Upload a generalized VHD and use it to create new VMs in Azure

This article walks you through using PowerShell to upload a VHD of a generalized VM to Azure, create an image from the VHD, and create a new VM from that image. You can upload a VHD exported from an on-premises virtualization tool or from another cloud. Using Managed Disks for the new VM simplifies the VM management and provides better availability when the VM is placed in an availability set.

For a sample script, see Sample script to upload a VHD to Azure and create a new VM.

Before you begin


This article has been updated to use the new Azure PowerShell Az module. You can still use the AzureRM module, which will continue to receive bug fixes until at least December 2020. To learn more about the new Az module and AzureRM compatibility, see Introducing the new Azure PowerShell Az module. For Az module installation instructions, see Install Azure PowerShell.

Generalize the source VM by using Sysprep

Sysprep removes all your personal account information, among other things, and prepares the machine to be used as an image. For details about Sysprep, see the Sysprep Overview.

Make sure the server roles running on the machine are supported by Sysprep. For more information, see Sysprep Support for Server Roles.


If you plan to run Sysprep before uploading your VHD to Azure for the first time, make sure you have prepared your VM.

  1. Sign in to the Windows virtual machine.

  2. Open the Command Prompt window as an administrator. Change the directory to %windir%\system32\sysprep, and then run sysprep.exe.

  3. In the System Preparation Tool dialog box, select Enter System Out-of-Box Experience (OOBE), and make sure that the Generalize check box is enabled.

  4. For Shutdown Options, select Shutdown.

  5. Select OK.

    Start Sysprep

  6. When Sysprep finishes, it shuts down the virtual machine. Do not restart the VM.

Get a storage account

You'll need a storage account in Azure to store the uploaded VM image. You can either use an existing storage account or create a new one.

If you'll be using the VHD to create a managed disk for a VM, the storage account location must be the same location where you'll be creating the VM.

To show the available storage accounts, enter:

Get-AzStorageAccount | Format-Table

Upload the VHD to your storage account

Use the Add-AzVhd cmdlet to upload the VHD to a container in your storage account. This example uploads the file myVHD.vhd from C:\Users\Public\Documents\Virtual hard disks\ to a storage account named mystorageaccount in the myResourceGroup resource group. The file will be placed into the container named mycontainer and the new file name will be myUploadedVHD.vhd.

$rgName = "myResourceGroup"
$urlOfUploadedImageVhd = "https://mystorageaccount.blob.core.windows.net/mycontainer/myUploadedVHD.vhd"
Add-AzVhd -ResourceGroupName $rgName -Destination $urlOfUploadedImageVhd `
    -LocalFilePath "C:\Users\Public\Documents\Virtual hard disks\myVHD.vhd"

If successful, you get a response that looks similar to this:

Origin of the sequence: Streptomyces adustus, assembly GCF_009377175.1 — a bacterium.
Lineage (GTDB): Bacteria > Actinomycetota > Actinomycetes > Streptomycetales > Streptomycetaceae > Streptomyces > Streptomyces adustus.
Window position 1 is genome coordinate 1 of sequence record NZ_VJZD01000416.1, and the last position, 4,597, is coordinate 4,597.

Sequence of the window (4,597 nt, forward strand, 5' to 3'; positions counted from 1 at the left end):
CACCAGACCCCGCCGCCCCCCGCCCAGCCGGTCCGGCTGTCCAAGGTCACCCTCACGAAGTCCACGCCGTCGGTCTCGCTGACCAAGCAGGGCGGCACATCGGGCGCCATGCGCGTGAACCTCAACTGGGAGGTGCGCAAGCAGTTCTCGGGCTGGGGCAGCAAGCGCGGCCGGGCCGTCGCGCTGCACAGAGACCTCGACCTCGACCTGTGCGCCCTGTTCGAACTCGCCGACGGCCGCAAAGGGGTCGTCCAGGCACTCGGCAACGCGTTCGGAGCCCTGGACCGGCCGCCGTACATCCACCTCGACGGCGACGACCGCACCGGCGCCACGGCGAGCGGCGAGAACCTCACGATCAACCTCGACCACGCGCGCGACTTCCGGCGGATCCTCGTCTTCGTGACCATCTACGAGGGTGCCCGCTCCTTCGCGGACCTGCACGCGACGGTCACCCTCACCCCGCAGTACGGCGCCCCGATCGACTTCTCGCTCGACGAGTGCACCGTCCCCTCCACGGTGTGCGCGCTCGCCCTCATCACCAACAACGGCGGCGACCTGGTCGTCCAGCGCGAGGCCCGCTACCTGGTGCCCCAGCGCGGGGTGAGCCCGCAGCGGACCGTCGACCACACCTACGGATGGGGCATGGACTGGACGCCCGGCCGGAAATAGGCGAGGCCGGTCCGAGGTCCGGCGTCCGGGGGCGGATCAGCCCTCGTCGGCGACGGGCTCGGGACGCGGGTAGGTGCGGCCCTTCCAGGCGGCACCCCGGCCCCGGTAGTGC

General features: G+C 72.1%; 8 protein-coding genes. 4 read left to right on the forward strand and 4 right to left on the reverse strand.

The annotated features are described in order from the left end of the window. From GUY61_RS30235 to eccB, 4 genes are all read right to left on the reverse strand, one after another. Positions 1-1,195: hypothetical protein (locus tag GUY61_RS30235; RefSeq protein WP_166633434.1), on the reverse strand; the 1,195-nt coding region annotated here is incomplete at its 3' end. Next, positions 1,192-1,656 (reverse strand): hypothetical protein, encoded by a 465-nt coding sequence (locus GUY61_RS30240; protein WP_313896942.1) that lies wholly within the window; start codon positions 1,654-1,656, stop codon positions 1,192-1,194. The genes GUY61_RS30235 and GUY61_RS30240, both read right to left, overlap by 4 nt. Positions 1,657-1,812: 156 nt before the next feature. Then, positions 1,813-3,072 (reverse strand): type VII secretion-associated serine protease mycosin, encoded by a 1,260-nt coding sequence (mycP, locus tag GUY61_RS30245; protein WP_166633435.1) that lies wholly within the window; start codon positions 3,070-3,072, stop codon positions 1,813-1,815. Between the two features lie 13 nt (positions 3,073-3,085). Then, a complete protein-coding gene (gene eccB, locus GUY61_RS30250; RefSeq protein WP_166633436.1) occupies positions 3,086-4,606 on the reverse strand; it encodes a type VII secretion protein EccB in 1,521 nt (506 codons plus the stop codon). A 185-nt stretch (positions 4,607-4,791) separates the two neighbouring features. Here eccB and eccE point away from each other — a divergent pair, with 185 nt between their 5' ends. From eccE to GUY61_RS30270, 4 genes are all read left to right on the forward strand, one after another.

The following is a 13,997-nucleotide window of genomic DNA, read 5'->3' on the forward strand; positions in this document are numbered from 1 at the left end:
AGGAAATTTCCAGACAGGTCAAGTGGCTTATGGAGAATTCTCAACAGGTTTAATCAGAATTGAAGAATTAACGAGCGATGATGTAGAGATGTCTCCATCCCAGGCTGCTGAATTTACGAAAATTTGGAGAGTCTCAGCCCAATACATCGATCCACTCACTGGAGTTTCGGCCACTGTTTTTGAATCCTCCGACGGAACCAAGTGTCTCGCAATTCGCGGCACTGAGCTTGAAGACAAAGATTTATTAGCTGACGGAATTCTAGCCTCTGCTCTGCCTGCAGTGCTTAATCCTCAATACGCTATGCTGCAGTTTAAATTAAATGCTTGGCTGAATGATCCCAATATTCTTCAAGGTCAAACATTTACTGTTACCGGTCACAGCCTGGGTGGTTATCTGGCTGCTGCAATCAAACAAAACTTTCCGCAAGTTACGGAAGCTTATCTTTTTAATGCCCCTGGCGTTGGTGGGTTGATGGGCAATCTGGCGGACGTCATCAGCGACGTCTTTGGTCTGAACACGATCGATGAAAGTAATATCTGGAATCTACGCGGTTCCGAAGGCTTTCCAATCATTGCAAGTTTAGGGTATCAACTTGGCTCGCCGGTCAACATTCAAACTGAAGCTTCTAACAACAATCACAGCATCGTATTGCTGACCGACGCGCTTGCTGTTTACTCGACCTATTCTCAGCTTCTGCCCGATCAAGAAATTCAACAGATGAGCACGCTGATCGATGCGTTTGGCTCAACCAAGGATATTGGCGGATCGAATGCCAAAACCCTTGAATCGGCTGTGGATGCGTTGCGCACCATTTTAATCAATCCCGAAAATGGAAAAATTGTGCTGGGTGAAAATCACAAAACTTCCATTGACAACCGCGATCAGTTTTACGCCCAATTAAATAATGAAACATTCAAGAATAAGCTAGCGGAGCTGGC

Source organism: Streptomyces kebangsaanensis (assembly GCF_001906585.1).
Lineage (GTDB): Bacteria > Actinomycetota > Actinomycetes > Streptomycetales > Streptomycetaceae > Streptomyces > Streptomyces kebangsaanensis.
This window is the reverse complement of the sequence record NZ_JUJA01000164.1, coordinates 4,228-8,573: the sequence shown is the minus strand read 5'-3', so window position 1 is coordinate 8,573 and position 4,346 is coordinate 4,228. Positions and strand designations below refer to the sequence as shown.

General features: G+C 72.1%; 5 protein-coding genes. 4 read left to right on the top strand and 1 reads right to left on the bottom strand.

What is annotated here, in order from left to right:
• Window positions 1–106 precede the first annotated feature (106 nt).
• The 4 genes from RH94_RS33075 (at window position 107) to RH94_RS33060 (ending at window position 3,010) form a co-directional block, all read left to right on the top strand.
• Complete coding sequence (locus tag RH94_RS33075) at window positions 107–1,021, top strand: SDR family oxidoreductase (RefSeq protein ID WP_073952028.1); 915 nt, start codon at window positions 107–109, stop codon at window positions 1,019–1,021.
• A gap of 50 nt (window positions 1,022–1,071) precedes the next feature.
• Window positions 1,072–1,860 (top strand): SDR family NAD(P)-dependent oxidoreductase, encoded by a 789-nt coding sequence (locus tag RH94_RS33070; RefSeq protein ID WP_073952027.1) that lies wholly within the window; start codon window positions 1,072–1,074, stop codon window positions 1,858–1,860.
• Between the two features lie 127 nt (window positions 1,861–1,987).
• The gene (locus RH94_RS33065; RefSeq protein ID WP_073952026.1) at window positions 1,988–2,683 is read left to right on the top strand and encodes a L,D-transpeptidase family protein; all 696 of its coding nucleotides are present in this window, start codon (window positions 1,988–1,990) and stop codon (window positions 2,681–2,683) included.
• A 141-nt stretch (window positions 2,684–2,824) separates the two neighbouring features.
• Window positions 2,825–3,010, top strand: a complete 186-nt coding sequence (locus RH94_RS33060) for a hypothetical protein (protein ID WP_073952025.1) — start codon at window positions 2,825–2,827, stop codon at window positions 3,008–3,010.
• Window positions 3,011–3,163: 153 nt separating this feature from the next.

MD5 hash is being calculated for the file C:\Users\Public\Documents\Virtual hard disks\myVHD.vhd.
MD5 hash calculation is completed.
Elapsed time for the operation: 00:03:35
Creating new page blob of size 53687091712...
Elapsed time for upload: 01:12:49

LocalFilePath           DestinationUri
-------------           --------------
C:\Users\Public\Doc...  https://mystorageaccount.blob.core.windows.net/mycontainer/myUploadedVHD.vhd

Depending on your network connection and the size of your VHD file, this command may take a while to complete.

Other options for uploading a VHD

You can also upload a VHD to your storage account using one of the following:


If you are using AzCopy to upload your VHD to Azure, make sure you have set /BlobType:page before running your upload script. If the destination is a blob and this option is not specified, by default AzCopy creates a block blob.

Create a managed image from the uploaded VHD

Create a managed image from your generalized OS VHD. Replace the following values with your own information.

First, set some parameters:

$location = "East US" 
$imageName = "myImage"

Create the image using your generalized OS VHD.

$imageConfig = New-AzImageConfig `
   -Location $location
$imageConfig = Set-AzImageOsDisk `
   -Image $imageConfig `
   -OsType Windows `
   -OsState Generalized `
   -BlobUri $urlOfUploadedImageVhd `
   -DiskSizeGB 20
New-AzImage `
   -ImageName $imageName `
   -ResourceGroupName $rgName `
   -Image $imageConfig

Create the VM

Now that you have an image, you can create one or more new VMs from the image. This example creates a VM named myVM from myImage, in myResourceGroup.

New-AzVm `
    -ResourceGroupName $rgName `
    -Name "myVM" `
	-ImageName $imageName `
    -Location $location `
    -VirtualNetworkName "myVnet" `
    -SubnetName "mySubnet" `
    -SecurityGroupName "myNSG" `
    -PublicIpAddressName "myPIP" `
    -OpenPorts 3389

Next steps

Sign in to your new virtual machine. For more information, see How to connect and log on to an Azure virtual machine running Windows.